Researchers have found that improved everyday hygiene practices, such as hand-washing, reduces the risk of common infections by up to 50 percent, thus reducing the need for antibiotics by up to 30 percent.
As witnessed during the recent global efforts to delay the spread of COVID-19, hygiene practices, including hand-washing, have become an essential part of everyone's daily routine and are considered to be the first line of defence in reducing the spread of common infections.
"In light of the current COVID-19 pandemic and evidence presented in this study, it is more urgent than ever for policymakers to recognise the role of community hygiene to minimise the spread of infections, which in turn will help in reducing the consumption of antibiotics and help the fight against antimicrobial resistance," said study researcher Jean-Yves Maillard from Cardiff University in the UK.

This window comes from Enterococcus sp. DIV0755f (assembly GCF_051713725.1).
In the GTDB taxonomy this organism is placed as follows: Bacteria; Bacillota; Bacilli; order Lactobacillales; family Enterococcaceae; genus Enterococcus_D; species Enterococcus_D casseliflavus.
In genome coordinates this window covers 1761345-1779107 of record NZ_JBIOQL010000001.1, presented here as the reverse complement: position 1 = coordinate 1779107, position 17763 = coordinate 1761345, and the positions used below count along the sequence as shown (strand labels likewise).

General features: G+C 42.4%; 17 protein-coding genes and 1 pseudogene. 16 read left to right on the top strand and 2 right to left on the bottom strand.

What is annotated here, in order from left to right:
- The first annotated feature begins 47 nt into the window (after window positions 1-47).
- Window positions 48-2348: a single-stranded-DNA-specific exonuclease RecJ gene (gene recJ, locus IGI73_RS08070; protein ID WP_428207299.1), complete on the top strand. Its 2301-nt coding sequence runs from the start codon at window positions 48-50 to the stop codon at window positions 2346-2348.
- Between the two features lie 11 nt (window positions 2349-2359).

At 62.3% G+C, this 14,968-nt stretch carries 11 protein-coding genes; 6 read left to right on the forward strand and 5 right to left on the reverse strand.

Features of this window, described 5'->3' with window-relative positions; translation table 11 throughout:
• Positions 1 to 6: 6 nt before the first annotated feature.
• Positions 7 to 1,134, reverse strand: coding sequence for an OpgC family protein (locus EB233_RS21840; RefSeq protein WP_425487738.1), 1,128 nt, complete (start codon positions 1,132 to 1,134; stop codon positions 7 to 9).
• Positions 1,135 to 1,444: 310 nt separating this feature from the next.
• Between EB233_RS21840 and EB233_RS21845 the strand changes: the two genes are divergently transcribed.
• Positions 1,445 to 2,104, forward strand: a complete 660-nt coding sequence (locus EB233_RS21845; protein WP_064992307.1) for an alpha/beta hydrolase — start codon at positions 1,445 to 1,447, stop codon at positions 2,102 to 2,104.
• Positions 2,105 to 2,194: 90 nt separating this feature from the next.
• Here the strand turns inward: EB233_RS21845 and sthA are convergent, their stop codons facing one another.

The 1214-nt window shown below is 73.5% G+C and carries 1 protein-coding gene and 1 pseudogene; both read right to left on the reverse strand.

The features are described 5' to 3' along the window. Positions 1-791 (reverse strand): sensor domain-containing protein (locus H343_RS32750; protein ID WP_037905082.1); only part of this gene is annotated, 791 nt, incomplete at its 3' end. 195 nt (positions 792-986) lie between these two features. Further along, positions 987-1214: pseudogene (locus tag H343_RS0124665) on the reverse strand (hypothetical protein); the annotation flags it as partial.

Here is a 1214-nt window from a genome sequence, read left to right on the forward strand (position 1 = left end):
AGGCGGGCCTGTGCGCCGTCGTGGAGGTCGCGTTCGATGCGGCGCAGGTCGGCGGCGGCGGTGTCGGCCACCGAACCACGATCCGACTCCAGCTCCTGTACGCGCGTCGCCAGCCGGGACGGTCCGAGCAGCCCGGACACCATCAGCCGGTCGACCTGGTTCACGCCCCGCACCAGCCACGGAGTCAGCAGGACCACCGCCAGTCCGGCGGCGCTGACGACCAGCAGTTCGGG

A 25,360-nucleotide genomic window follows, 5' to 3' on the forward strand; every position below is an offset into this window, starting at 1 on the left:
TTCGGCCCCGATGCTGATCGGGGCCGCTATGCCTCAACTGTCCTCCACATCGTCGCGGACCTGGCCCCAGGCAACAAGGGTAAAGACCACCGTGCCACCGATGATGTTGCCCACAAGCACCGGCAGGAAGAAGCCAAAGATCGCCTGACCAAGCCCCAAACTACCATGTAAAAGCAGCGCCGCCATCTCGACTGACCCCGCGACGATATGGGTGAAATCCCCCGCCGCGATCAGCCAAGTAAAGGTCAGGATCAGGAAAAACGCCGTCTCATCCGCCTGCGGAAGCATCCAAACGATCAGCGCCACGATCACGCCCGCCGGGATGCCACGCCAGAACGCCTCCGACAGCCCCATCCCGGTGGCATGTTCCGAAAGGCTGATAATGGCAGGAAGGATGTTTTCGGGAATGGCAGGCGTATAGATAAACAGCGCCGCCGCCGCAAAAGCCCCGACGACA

Role of hygiene
The study, published in the American Journal of Infection Control, explored the role of targeted hygiene in the home and everyday life settings to reduce antibiotic prescribing and its likely impact on antibiotic resistance.
It provides evidence that practising hand hygiene in homes and community settings can prevent infections and therefore reduce the need for antibiotics. One intervention study demonstrated a 30 per cent reduction of antibiotic prescriptions for common respiratory infections in a group who used hand sanitisers compared with a control group.
The study also showed the increasing prevalence of multidrug-resistant bacteria in the home and community. It is considered that 35 per cent of common infections occurring in healthcare and the community are already resistant to antibiotics and that in some low-and middle-income countries, resistance to antibiotics is as high as 90 per cent.
"With evidence to show that home and community hygiene urgently needs to be taken more seriously, it is time for the global community to collaborate and recognise that reducing the need for antibiotics is important," the researchers noted.